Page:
Sockers to retire Paul Wright’s jersey number Sunday

SAN DIEGO -- The San Diego Sockers will honor Paul Wright Sunday when the team officially retires his number three jersey. Wright played 10 seasons with the Sockers and becomes just the seventh player in franchise history to have his number raised to the rafters - something he calls a dream come true.

Wright stepped onto the San Diego Sockers pitch nearly 30 years ago with the vision to one day have his number three jersey retired -- once a dream turned into reality.

"As a young man coming into there, I would always look up into the rafters and hope that one day that would happen and work towards that but that's just something that's unbelievable once it's here and it's just more overwhelming than I ever thought it would be," Wright said.

Wright chose the number three to honor the address of his family home in England. Coming to the United States, Wright says it was important to him to remember where he came from.

"Coaches battled with me sometimes to wear different numbers, but that's the number that I've always worn and that's brought me the best luck and so now it's going up there in the rafters and I just couldn't be happier," said Wright.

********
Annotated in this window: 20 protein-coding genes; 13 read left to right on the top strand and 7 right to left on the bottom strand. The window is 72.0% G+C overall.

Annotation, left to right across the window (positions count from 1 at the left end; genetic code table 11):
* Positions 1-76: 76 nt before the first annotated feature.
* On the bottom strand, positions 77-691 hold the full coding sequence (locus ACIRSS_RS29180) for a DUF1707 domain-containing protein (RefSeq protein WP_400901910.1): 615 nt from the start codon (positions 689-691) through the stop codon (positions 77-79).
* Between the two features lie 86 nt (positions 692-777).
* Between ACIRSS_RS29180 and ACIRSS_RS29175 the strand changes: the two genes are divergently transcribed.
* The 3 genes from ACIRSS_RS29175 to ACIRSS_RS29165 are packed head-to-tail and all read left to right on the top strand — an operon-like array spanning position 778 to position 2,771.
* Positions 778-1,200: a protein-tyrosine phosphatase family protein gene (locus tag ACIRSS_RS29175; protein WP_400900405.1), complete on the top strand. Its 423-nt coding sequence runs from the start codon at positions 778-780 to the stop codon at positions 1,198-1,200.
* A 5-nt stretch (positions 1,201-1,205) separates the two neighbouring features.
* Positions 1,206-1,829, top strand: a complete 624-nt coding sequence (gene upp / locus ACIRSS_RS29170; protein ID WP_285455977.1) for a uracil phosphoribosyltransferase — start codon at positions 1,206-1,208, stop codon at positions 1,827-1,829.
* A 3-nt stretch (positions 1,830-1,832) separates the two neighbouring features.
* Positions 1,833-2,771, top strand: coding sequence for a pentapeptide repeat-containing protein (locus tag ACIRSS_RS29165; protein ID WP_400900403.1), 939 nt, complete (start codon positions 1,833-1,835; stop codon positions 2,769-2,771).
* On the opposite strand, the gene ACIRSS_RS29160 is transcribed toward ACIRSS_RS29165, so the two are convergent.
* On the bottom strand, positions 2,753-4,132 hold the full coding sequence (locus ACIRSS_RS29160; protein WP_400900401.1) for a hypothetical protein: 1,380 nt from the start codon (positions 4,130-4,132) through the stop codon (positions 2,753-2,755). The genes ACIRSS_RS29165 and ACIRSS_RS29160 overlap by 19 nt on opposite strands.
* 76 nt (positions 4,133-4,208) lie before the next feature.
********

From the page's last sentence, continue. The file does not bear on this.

The Englishman was selected after a vote by fans, alumni, media and current players. He spent 18 years playing with eight different Major Indoor Soccer League teams but signed with the Sockers four separate times, calling the franchise and the city his home.

"A lot of cities, a lot of countries," he said. "I played over in England, Kansas City with the MLS and a lot of places with indoor but I've always come back to San Diego. I always knew San Diego was going to be my home."

Wright scored 435 goals, recorded 421 assists in more than 600 games in his career, which included seven championships with the Sockers -- a feat he remembers well.

"Just dominating, winning championship after championship," he said. "Just the brand, the soccer and imposing it all over the country, everywhere we went, we were feared. Everyone was trying to beat us, we were the top dog."

After he retired in 2013, Wright started Speed To Burn, an elite performance school that focuses on speed and agility training in all sports at any level.

"I'm just really into developing athletes now and getting them to really achieve their goals athletically and be that mentor, show them that path, kind of how I got there," said Wright.

With hard work, sacrifice and good health, Wright says his long-lasting, successful career came with one big takeaway -- live in the now.

"Not looking ahead, not even looking back and just ready to take the next year on and the next challenge," said Wright. "So I think that was what helped me play as many years as I did."

A lifetime of experience which the Sockers won't ever forget.

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